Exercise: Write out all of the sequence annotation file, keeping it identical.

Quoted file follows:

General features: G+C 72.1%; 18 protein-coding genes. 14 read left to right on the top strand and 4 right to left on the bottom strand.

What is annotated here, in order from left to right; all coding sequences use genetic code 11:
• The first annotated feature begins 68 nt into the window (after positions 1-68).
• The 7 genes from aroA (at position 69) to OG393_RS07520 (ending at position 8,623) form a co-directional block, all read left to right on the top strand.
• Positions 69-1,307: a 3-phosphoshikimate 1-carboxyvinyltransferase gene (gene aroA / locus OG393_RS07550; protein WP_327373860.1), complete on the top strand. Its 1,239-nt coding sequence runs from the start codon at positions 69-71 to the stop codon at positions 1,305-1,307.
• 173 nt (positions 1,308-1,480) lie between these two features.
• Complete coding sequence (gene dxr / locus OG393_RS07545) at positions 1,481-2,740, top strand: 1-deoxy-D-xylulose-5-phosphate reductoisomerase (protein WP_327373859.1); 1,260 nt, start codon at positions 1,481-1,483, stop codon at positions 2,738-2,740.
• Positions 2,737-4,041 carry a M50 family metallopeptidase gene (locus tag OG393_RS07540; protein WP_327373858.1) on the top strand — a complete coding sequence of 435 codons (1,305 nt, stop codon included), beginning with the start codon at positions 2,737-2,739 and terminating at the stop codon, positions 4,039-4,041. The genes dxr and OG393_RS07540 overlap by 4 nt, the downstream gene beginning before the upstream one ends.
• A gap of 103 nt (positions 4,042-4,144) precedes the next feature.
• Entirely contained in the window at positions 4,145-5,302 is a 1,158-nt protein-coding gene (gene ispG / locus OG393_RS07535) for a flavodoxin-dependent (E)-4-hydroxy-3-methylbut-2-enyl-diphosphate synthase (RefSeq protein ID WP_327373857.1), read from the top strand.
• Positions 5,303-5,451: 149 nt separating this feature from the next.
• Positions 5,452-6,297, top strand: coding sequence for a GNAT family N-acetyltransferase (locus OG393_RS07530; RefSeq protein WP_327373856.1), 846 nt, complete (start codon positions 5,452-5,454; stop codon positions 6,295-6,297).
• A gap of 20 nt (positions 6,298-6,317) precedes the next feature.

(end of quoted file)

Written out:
General features: G+C 72.1%; 18 protein-coding genes. 14 read left to right on the top strand and 4 right to left on the bottom strand.

What is annotated here, in order from left to right; all coding sequences use genetic code 11:
• The first annotated feature begins 68 nt into the window (after positions 1-68).
• The 7 genes from aroA (at position 69) to OG393_RS07520 (ending at position 8,623) form a co-directional block, all read left to right on the top strand.
• Positions 69-1,307: a 3-phosphoshikimate 1-carboxyvinyltransferase gene (gene aroA / locus OG393_RS07550; protein WP_327373860.1), complete on the top strand. Its 1,239-nt coding sequence runs from the start codon at positions 69-71 to the stop codon at positions 1,305-1,307.
• 173 nt (positions 1,308-1,480) lie between these two features.
• Complete coding sequence (gene dxr / locus OG393_RS07545) at positions 1,481-2,740, top strand: 1-deoxy-D-xylulose-5-phosphate reductoisomerase (protein WP_327373859.1); 1,260 nt, start codon at positions 1,481-1,483, stop codon at positions 2,738-2,740.
• Positions 2,737-4,041 carry a M50 family metallopeptidase gene (locus tag OG393_RS07540; protein WP_327373858.1) on the top strand — a complete coding sequence of 435 codons (1,305 nt, stop codon included), beginning with the start codon at positions 2,737-2,739 and terminating at the stop codon, positions 4,039-4,041. The genes dxr and OG393_RS07540 overlap by 4 nt, the downstream gene beginning before the upstream one ends.
• A gap of 103 nt (positions 4,042-4,144) precedes the next feature.
• Entirely contained in the window at positions 4,145-5,302 is a 1,158-nt protein-coding gene (gene ispG / locus OG393_RS07535) for a flavodoxin-dependent (E)-4-hydroxy-3-methylbut-2-enyl-diphosphate synthase (RefSeq protein ID WP_327373857.1), read from the top strand.
• Positions 5,303-5,451: 149 nt separating this feature from the next.
• Positions 5,452-6,297, top strand: coding sequence for a GNAT family N-acetyltransferase (locus OG393_RS07530; RefSeq protein WP_327373856.1), 846 nt, complete (start codon positions 5,452-5,454; stop codon positions 6,295-6,297).
• A gap of 20 nt (positions 6,298-6,317) precedes the next feature.